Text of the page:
Editor's note: The following editorial appeared Friday in the St. Louis Post-Dispatch.
"With the middle class gone and the laborer condemned to remain a lifelong wage-earner ... all the conditions are ripe for a crowning class-conflict equaling in intensity and bitterness anything pictured by the most radical follower of Karl Marx."
Income inequality is at record levels in the United States, the Associated Press reported last week after crunching new numbers from the Census Bureau.
In fact, income inequality was only slightly greater in 2009 than it was in 2008. But the trend toward greater income inequality has been apparent since the early 1980s -- the decade when Gordon Gekko, a fictional character in Oliver Stone's "Wall Street," first extolled the virtues of greed.
History - even fairly recent history - is not America's strong suit. We ignore it at our own peril.
As far back as 1915, when Wisconsin statistician Willford King published the first comprehensive study of income and wealth in the United States, income inequality stoked fears of those concerned for the future of democracy.
Mr. King, whose words are quoted at the top of this editorial, was no socialist. His intention was to demonstrate that all Americans were sharing in the nation's explosion of wealth. But that's not what he found.
Instead, he discovered that the richest 1 percent of Americans controlled a staggering 15 percent of the nation's wealth.
In the end, Mr. King decided that conditions weren't yet quite ripe for the kind of class warfare that soon would break out in Russia.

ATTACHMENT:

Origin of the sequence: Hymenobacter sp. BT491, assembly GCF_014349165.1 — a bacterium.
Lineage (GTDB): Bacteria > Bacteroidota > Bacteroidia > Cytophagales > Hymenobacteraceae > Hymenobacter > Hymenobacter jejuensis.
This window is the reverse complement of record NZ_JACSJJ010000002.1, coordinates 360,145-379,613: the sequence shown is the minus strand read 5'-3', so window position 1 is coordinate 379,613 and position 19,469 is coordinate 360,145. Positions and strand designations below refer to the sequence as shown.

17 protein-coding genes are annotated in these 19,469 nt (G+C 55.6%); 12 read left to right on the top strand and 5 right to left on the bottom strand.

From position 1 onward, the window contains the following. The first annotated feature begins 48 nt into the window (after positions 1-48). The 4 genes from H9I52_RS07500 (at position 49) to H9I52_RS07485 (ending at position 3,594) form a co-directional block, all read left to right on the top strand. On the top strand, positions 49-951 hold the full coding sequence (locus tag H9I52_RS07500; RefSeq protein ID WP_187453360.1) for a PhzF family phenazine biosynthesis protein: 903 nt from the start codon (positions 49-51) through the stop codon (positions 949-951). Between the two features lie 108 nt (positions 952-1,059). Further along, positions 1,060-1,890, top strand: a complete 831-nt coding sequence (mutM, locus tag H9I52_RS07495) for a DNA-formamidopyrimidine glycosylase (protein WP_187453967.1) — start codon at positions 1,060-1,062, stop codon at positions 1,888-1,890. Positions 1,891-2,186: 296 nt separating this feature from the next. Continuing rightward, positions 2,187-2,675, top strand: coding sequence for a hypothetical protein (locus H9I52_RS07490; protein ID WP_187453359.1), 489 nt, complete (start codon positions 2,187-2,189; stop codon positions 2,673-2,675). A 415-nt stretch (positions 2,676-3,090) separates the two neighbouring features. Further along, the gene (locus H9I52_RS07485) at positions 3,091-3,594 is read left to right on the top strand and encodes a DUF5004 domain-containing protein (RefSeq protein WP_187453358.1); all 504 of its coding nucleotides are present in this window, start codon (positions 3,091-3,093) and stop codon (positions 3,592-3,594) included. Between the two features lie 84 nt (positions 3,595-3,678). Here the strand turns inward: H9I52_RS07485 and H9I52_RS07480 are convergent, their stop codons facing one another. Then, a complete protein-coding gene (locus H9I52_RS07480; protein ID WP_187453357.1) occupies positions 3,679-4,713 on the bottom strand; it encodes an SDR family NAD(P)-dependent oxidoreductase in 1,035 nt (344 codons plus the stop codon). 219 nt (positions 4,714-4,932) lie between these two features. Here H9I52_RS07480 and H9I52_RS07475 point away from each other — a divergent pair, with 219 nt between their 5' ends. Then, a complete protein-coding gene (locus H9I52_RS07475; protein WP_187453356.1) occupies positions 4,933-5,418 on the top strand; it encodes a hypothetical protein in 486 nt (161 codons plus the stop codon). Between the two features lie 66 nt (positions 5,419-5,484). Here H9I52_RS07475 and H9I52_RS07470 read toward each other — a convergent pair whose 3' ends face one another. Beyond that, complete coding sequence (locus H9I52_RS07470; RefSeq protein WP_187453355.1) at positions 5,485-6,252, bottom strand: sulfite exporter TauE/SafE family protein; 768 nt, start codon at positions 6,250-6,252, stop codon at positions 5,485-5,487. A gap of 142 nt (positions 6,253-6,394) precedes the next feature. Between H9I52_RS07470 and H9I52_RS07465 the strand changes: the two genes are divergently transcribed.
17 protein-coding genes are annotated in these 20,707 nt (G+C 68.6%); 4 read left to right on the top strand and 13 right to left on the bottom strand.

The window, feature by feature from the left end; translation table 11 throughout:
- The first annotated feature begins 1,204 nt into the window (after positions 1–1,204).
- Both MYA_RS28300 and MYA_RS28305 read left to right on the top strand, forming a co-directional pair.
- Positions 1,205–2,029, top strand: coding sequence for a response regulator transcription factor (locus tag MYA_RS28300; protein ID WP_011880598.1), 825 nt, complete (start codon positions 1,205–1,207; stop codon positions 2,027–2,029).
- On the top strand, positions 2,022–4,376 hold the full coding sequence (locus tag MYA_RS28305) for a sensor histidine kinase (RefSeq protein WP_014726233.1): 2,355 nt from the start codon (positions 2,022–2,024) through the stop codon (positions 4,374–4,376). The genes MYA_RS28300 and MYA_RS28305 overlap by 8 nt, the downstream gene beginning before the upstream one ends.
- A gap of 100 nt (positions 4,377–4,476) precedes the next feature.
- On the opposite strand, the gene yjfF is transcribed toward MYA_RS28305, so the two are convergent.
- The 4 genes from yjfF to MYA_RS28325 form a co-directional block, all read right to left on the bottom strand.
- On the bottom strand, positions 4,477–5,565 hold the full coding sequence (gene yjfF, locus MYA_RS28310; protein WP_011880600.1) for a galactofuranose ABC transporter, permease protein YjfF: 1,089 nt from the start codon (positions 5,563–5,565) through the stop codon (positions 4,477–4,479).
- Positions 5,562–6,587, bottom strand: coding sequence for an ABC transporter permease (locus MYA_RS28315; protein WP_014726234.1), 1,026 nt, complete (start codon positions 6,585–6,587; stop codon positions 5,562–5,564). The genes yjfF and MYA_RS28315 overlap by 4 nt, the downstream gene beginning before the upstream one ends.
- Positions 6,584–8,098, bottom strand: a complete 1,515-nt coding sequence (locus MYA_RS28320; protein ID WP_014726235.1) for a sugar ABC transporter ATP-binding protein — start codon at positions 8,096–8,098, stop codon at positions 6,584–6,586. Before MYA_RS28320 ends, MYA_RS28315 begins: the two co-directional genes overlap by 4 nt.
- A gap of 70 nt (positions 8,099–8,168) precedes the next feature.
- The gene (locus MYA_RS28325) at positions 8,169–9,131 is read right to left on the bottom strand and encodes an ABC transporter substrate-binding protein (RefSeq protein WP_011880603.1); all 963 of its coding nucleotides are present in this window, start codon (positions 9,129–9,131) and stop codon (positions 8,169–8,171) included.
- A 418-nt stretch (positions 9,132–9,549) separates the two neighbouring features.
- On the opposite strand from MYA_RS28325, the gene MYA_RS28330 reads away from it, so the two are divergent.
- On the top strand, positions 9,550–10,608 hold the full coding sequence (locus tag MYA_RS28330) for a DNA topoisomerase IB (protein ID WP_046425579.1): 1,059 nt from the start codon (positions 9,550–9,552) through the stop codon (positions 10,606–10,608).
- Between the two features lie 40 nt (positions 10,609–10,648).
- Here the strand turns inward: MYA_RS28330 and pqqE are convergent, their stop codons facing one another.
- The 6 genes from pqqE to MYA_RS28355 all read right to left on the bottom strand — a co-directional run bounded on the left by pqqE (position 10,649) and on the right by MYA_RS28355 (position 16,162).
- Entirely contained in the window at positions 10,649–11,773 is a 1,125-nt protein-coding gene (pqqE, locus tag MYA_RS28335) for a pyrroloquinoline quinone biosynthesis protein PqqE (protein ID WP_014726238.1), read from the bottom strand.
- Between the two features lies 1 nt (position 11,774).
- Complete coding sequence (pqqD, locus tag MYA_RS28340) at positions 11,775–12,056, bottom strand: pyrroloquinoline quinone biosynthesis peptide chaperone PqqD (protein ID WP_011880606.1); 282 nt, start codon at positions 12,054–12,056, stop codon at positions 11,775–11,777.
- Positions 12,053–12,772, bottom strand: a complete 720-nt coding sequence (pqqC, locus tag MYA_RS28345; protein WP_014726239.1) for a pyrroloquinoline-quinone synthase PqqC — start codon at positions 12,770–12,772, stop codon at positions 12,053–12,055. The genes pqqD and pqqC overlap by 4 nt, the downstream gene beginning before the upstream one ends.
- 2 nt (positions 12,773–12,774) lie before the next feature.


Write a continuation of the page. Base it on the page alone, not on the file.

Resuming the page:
As bad as things were here, he found, there were even greater concentrations of wealth and less social mobility in European nations such as Prussia and France.
That's not true anymore.
So why aren't more ordinary Americans concerned about the growing chasm between the super rich and everyone else? Perhaps it's because they have no clue how wide it has become.
A new study by Michael I. Norton and Dan Ariely, professors at Harvard Business School and Duke University, sheds unflattering light on the question. They asked a nationally and politically representative group of 1,000 Americans to estimate how much wealth is controlled by the wealthiest 20 percent of Americans.
Those surveyed guessed that the richest 20 percent of Americans control 59 percent of the nation's wealth.
They were wrong.
The richest 20 percent collect about half the wage income and control about 84 percent of all forms of wealth.
Those surveyed were equally wide of the mark when it comes to the poor. They estimated that the poorest 20 percent have about 3 percent of the wealth. The actual amount is 0.1 percent. The poorest 40 percent of the population holds just 0.3 percent of the nation's wealth; the poorest 60 percent, about 5 percent.
Mr. King would be shocked to learn that the wealthiest 1 percent of Americans today control about a quarter of the nation's riches.
That's a 66 percent greater share than they controlled at the close of the Gilded Age - the age of Cornelius Vanderbilt, John D. Rockefeller and the so-called Robber Barons.
Should you care? Some defenders of the status quo argue that even mentioning the vast and growing income gap is a form of "class envy."
But there's a reason Andrew Carnegie and some of his wealthy peers eventually gave away most of their vast fortunes: self-interest. They recognized that having large segments of the population locked in dead-end jobs that barely paid a subsistence wage was a recipe for violent revolution. Americans used to have to look to Central American "Banana Republics" to see countries where a small elite controlled most of the wealth.
Today, we need only look in the mirror.